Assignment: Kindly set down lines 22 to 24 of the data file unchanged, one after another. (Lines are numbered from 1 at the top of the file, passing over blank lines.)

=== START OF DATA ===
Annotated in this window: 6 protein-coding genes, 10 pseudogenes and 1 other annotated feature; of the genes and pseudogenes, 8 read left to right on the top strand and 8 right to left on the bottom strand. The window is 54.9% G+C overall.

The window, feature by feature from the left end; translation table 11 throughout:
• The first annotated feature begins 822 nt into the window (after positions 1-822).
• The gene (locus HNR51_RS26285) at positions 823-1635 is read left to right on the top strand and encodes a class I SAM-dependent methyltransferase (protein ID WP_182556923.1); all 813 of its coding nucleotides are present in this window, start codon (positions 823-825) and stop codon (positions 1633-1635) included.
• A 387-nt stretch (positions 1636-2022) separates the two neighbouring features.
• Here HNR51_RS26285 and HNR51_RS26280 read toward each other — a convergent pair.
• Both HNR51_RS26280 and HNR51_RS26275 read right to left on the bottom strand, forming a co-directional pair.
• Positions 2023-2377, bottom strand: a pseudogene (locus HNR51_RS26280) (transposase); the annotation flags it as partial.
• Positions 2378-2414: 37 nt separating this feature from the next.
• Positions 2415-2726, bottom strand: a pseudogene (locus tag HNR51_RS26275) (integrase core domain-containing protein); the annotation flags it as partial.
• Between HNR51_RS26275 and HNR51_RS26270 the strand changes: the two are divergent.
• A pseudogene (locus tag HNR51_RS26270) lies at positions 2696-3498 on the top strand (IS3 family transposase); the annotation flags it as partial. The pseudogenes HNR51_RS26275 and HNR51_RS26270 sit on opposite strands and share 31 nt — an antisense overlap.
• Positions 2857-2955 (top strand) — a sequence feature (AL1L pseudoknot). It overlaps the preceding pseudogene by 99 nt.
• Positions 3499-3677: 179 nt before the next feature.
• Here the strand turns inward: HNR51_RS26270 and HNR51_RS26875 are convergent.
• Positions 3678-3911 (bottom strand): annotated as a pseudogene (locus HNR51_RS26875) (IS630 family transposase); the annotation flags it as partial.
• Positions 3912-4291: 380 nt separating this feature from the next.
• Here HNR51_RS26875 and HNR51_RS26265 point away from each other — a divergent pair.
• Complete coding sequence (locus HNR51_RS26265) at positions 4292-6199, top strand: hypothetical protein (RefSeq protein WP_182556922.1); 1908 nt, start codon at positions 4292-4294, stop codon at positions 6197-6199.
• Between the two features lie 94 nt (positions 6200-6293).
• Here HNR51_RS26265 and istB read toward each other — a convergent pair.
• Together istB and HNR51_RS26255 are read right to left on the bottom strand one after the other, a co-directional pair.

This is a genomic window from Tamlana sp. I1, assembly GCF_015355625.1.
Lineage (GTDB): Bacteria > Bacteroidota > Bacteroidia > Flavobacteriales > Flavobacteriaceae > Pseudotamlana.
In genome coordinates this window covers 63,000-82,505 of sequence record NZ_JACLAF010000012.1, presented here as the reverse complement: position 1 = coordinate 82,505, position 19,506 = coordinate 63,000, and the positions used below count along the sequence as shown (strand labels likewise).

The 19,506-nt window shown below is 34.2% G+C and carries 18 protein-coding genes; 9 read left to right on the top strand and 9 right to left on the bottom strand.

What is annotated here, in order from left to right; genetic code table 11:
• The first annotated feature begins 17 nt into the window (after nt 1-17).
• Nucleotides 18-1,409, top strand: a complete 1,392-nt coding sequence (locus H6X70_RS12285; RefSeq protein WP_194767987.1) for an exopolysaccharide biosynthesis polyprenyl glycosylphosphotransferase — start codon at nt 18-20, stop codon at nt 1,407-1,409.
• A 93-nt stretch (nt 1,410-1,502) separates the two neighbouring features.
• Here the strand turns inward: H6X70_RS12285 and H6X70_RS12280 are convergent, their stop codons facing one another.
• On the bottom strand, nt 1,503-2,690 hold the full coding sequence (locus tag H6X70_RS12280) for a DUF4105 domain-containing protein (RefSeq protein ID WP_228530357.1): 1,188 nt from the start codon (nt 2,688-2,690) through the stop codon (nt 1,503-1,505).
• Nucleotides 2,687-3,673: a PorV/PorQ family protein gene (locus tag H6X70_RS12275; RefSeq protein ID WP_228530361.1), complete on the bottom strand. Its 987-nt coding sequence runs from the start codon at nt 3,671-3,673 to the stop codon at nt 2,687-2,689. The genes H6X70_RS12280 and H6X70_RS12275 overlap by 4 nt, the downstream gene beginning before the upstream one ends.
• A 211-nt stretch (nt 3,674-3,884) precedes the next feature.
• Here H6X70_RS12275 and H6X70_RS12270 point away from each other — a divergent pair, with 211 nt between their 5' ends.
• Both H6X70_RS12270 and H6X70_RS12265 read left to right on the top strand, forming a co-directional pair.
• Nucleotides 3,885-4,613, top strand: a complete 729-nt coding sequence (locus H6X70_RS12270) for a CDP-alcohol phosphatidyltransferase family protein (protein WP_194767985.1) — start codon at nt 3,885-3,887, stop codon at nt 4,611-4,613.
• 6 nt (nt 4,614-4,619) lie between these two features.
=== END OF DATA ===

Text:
• Together istB and HNR51_RS26255 are read right to left on the bottom strand one after the other, a co-directional pair.

This is a genomic window from Tamlana sp. I1, assembly GCF_015355625.1.
Lineage (GTDB): Bacteria > Bacteroidota > Bacteroidia > Flavobacteriales > Flavobacteriaceae > Pseudotamlana.